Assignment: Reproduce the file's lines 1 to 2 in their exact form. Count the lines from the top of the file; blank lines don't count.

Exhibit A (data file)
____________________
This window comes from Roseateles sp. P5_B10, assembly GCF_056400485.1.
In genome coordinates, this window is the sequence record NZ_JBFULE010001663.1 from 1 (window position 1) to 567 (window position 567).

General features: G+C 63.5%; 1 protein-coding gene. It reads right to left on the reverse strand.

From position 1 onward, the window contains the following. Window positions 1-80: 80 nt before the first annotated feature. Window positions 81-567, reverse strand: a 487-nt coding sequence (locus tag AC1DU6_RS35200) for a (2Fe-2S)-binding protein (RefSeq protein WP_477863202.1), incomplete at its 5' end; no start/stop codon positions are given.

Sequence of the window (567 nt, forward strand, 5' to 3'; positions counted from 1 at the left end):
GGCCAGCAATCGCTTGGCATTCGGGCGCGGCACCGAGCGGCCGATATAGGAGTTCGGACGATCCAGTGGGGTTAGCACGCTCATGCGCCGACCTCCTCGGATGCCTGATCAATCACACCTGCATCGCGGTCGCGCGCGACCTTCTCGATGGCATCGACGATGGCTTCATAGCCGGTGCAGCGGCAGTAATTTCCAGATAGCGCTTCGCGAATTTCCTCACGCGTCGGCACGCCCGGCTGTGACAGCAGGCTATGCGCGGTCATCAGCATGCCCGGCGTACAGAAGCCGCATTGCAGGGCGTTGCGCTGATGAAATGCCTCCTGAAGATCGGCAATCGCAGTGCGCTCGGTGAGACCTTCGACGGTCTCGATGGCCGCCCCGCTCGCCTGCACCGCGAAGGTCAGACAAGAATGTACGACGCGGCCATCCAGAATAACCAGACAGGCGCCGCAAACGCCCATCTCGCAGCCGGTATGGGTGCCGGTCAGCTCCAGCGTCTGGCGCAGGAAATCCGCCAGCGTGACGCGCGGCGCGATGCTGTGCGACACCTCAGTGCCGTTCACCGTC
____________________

This window comes from Roseateles sp. P5_B10, assembly GCF_056400485.1.
In genome coordinates, this window is the sequence record NZ_JBFULE010001663.1 from 1 (window position 1) to 567 (window position 567).